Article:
With a few clicks of the mouse, people can access the latest news on their computers virtually as soon as it happens. And for those who use the Internet to research products for safety issues before making purchase decisions, the latest news regarding bisphenol A is likely to cast more doubt about the safety of some plastic products.
According to a recent study published in the Journal of the American Medical Association, preliminary findings show that people with higher levels of BPA in their systems had higher rates of heart disease, diabetes and liver abnormalities.
While these findings definitely warrant further research and testing before we consider them fact, they still have significant meaning to plastics manufacturers that are looking for ways to reassure the public that their products are safe. Could this latest study be the proverbial “straw that broke the camel's back”? And what does this mean for those of us in the plastics industry going forward?
At Rotuba, we recognized early on there was a need to produce an eco-friendly biopolymer that was both BPA and phthalate free. Many savvy consumers are becoming more conscientious when it comes to purchasing only those products that are made with sustainable and safer materials. They are particularly cautious when it comes to the health of their families, and recent news related to the possible health risks of BPA, coupled with an increased public interest in helping protect our environment, is only serving to fuel those concerns.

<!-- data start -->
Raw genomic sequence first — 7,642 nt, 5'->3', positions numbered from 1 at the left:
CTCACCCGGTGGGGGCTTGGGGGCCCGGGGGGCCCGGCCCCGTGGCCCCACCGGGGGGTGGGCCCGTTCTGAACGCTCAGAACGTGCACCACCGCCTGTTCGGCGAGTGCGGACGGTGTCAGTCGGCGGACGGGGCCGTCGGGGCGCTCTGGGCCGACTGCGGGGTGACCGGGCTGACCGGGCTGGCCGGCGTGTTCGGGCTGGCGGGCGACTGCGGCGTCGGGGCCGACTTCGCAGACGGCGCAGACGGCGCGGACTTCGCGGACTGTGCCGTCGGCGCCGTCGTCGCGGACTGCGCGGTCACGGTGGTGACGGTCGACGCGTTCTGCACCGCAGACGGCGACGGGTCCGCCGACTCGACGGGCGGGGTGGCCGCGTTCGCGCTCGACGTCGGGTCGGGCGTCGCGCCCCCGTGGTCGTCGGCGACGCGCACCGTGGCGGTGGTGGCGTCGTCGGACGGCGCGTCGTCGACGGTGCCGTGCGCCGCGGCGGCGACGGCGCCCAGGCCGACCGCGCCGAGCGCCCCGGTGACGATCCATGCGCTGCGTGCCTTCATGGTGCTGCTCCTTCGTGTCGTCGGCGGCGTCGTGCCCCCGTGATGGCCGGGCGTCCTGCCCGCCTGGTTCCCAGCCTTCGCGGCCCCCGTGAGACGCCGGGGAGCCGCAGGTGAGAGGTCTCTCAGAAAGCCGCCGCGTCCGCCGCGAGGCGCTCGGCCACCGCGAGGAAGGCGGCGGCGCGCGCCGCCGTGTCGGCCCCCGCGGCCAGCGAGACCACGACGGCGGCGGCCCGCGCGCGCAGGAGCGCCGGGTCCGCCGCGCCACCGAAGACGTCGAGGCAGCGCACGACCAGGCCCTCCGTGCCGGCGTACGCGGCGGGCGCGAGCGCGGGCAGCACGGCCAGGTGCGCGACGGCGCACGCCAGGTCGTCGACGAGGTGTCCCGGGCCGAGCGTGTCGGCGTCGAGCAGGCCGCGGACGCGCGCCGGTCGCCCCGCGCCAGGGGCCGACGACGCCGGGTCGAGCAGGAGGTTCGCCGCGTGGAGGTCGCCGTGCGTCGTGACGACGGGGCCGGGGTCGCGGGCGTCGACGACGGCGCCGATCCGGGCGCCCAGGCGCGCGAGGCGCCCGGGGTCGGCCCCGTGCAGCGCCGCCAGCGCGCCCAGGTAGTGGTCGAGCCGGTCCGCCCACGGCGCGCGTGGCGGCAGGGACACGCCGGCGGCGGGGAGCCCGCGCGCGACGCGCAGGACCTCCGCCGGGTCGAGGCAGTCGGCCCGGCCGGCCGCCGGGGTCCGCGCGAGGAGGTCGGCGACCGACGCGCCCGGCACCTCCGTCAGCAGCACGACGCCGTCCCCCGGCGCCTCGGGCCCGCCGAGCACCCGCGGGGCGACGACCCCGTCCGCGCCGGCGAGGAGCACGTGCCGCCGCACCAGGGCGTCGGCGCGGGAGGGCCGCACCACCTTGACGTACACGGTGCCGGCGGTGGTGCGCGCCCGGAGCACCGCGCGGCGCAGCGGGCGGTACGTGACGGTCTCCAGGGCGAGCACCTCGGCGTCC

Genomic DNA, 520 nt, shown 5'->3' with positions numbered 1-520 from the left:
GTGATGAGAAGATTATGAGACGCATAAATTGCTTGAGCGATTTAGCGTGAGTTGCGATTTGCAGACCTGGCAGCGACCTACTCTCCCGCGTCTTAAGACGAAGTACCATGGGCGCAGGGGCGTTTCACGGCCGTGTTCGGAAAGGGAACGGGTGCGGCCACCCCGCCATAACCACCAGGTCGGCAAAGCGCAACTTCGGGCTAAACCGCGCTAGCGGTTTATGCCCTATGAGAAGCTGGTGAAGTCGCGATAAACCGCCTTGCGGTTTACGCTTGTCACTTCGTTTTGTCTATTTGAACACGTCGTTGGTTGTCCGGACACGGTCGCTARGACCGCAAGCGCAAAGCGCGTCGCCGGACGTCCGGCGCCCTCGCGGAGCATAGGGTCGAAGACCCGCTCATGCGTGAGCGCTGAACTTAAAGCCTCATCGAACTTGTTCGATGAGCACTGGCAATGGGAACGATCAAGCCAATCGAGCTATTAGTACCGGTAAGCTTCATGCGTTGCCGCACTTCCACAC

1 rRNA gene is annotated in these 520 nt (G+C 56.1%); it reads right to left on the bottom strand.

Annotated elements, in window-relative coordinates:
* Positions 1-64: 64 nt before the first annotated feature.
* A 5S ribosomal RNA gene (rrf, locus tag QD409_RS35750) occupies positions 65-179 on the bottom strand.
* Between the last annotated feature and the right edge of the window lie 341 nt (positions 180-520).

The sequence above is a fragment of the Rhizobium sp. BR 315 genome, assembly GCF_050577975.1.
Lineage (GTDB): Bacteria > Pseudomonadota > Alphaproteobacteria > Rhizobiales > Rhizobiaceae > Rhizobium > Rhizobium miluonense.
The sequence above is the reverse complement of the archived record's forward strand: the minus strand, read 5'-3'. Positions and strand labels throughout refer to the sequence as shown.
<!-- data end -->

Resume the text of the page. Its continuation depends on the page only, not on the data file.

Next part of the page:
Think the demand for sustainable, safer products is just a fad? Consider the following: According to InformationWeek.com, 80 percent of shoppers believe it is important to buy from green companies, while 52 percent will buy a product if it benefits the health of their family.
Sustainable materials that are BPA and phthalate free are a logical solution and the next step in changing right along with the current consumer climate. While skeptics may question the value, durability and costs associated with using biopolymers vs. other plastics, the truth remains that demand for more of these materials shows no signs of weakening.
New innovations in the growing sector of sustainable materials are being discovered year after year, including the use of raw materials such as cotton or trees in the creation of certain types of biopolymers. In addition, “green” is becoming more mainstream than ever before and is no longer just a catchy buzzword. Forward-thinking companies that use plastics in their products should begin to look for more sustainable options that are BPA and phthalate free to answer the call for safer, eco-friendly products.
The shift to more biopolymers being used in the plastics industry will only gain momentum as new federal bans on BPA-based products loom on the horizon based on the results of this new study. It makes sense to take action now and consider the value of biopolymers in the effort to change public perception that plastics are harmful to your health.
As plastics manufacturers, we owe it to the public to offer eco-conscious alternatives that are sustainable, safe and viewed as a step in the right direction to offset the growing public concern over plastics.
As we've all heard by now — it's not easy being green. But in the long run, it may well be worth the journey to get there.
Bell is president of Linden, N.J.-based Rotuba Extruders Inc., a compounder and extruder of sheet and profiles.